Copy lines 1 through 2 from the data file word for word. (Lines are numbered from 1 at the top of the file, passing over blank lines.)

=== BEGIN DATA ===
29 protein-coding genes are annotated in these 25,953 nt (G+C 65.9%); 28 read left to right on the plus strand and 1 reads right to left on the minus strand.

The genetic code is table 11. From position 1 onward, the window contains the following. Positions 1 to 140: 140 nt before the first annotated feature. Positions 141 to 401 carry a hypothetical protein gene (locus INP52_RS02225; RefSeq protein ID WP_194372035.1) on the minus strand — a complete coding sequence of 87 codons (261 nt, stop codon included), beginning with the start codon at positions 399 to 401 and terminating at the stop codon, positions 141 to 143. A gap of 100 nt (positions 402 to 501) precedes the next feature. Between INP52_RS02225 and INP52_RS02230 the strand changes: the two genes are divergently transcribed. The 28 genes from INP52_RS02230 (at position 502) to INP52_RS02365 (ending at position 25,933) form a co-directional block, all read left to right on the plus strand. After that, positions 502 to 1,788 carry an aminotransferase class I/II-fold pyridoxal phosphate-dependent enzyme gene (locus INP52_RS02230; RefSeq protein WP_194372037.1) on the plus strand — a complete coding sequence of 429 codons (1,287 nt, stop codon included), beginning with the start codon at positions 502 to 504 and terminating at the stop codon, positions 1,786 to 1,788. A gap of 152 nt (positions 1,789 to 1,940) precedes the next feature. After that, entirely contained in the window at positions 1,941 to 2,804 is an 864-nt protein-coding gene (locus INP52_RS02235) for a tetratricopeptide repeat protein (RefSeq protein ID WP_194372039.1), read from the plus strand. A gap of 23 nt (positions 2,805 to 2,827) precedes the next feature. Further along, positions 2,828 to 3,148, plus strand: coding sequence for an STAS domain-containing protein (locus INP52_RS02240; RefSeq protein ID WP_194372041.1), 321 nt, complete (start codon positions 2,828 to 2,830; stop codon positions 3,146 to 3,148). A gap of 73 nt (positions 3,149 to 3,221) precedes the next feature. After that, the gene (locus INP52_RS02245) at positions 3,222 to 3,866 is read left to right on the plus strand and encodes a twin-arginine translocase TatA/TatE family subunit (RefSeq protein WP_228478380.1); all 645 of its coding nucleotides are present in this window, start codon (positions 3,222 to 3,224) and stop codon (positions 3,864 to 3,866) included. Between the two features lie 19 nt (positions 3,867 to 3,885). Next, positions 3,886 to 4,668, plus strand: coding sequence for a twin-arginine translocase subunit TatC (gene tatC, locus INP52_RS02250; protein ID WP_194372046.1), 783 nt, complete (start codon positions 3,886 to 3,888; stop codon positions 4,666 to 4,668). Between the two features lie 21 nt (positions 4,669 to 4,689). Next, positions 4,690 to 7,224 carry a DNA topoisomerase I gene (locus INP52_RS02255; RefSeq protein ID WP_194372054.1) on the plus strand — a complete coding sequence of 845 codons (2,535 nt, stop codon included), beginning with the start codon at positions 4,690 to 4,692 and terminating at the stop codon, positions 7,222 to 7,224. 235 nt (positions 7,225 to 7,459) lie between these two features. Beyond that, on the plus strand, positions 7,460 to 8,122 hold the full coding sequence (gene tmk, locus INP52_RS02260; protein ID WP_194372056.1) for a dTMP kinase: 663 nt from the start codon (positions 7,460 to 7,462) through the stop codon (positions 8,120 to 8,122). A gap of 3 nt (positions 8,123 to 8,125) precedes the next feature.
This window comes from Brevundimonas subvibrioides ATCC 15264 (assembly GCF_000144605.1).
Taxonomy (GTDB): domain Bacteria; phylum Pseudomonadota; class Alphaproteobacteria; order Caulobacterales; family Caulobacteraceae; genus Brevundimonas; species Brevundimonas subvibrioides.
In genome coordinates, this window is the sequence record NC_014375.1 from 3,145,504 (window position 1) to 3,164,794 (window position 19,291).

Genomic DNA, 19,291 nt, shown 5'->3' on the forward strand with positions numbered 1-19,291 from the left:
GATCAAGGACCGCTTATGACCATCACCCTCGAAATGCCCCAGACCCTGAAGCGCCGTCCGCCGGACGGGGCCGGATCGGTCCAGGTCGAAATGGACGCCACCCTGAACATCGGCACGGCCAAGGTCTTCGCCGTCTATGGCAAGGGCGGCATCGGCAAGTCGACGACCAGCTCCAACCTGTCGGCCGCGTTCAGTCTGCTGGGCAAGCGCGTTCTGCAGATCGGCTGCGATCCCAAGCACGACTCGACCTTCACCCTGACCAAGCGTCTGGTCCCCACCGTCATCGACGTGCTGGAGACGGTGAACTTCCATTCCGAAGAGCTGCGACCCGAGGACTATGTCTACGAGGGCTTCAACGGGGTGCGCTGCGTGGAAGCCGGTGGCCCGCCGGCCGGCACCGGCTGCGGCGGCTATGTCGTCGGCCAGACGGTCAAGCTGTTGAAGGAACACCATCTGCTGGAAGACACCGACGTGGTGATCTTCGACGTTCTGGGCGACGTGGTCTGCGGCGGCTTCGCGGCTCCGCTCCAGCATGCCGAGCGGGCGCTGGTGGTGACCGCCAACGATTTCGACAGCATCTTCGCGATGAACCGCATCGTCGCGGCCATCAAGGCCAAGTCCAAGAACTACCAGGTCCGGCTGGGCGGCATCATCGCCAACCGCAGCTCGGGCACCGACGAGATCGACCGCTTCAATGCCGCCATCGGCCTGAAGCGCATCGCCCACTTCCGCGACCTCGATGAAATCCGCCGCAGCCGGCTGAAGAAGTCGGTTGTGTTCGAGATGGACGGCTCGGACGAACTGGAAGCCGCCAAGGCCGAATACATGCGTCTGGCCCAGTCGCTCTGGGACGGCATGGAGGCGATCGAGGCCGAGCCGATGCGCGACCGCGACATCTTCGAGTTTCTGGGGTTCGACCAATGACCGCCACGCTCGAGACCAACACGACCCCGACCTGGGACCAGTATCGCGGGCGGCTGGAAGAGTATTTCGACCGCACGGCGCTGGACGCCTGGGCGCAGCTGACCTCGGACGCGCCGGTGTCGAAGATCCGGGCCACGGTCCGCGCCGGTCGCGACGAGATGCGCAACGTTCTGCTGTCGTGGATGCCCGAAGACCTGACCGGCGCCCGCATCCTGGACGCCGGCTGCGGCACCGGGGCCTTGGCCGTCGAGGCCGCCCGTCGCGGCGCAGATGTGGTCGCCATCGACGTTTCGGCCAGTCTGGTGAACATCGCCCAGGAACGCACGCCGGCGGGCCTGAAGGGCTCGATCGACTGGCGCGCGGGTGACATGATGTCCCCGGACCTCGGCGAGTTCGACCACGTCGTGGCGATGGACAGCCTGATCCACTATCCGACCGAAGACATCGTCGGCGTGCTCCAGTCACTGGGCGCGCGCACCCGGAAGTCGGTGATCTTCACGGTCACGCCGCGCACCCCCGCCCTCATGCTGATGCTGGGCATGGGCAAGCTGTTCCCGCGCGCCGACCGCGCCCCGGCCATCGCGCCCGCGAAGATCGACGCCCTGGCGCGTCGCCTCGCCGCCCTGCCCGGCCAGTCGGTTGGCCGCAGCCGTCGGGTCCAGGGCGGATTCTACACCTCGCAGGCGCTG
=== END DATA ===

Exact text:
29 protein-coding genes are annotated in these 25,953 nt (G+C 65.9%); 28 read left to right on the plus strand and 1 reads right to left on the minus strand.

The genetic code is table 11. From position 1 onward, the window contains the following. Positions 1 to 140: 140 nt before the first annotated feature. Positions 141 to 401 carry a hypothetical protein gene (locus INP52_RS02225; RefSeq protein ID WP_194372035.1) on the minus strand — a complete coding sequence of 87 codons (261 nt, stop codon included), beginning with the start codon at positions 399 to 401 and terminating at the stop codon, positions 141 to 143. A gap of 100 nt (positions 402 to 501) precedes the next feature. Between INP52_RS02225 and INP52_RS02230 the strand changes: the two genes are divergently transcribed. The 28 genes from INP52_RS02230 (at position 502) to INP52_RS02365 (ending at position 25,933) form a co-directional block, all read left to right on the plus strand. After that, positions 502 to 1,788 carry an aminotransferase class I/II-fold pyridoxal phosphate-dependent enzyme gene (locus INP52_RS02230; RefSeq protein WP_194372037.1) on the plus strand — a complete coding sequence of 429 codons (1,287 nt, stop codon included), beginning with the start codon at positions 502 to 504 and terminating at the stop codon, positions 1,786 to 1,788. A gap of 152 nt (positions 1,789 to 1,940) precedes the next feature. After that, entirely contained in the window at positions 1,941 to 2,804 is an 864-nt protein-coding gene (locus INP52_RS02235) for a tetratricopeptide repeat protein (RefSeq protein ID WP_194372039.1), read from the plus strand. A gap of 23 nt (positions 2,805 to 2,827) precedes the next feature. Further along, positions 2,828 to 3,148, plus strand: coding sequence for an STAS domain-containing protein (locus INP52_RS02240; RefSeq protein ID WP_194372041.1), 321 nt, complete (start codon positions 2,828 to 2,830; stop codon positions 3,146 to 3,148). A gap of 73 nt (positions 3,149 to 3,221) precedes the next feature. After that, the gene (locus INP52_RS02245) at positions 3,222 to 3,866 is read left to right on the plus strand and encodes a twin-arginine translocase TatA/TatE family subunit (RefSeq protein WP_228478380.1); all 645 of its coding nucleotides are present in this window, start codon (positions 3,222 to 3,224) and stop codon (positions 3,864 to 3,866) included. Between the two features lie 19 nt (positions 3,867 to 3,885). Next, positions 3,886 to 4,668, plus strand: coding sequence for a twin-arginine translocase subunit TatC (gene tatC, locus INP52_RS02250; protein ID WP_194372046.1), 783 nt, complete (start codon positions 3,886 to 3,888; stop codon positions 4,666 to 4,668). Between the two features lie 21 nt (positions 4,669 to 4,689). Next, positions 4,690 to 7,224 carry a DNA topoisomerase I gene (locus INP52_RS02255; RefSeq protein ID WP_194372054.1) on the plus strand — a complete coding sequence of 845 codons (2,535 nt, stop codon included), beginning with the start codon at positions 4,690 to 4,692 and terminating at the stop codon, positions 7,222 to 7,224. 235 nt (positions 7,225 to 7,459) lie between these two features. Beyond that, on the plus strand, positions 7,460 to 8,122 hold the full coding sequence (gene tmk, locus INP52_RS02260; protein ID WP_194372056.1) for a dTMP kinase: 663 nt from the start codon (positions 7,460 to 7,462) through the stop codon (positions 8,120 to 8,122). A gap of 3 nt (positions 8,123 to 8,125) precedes the next feature.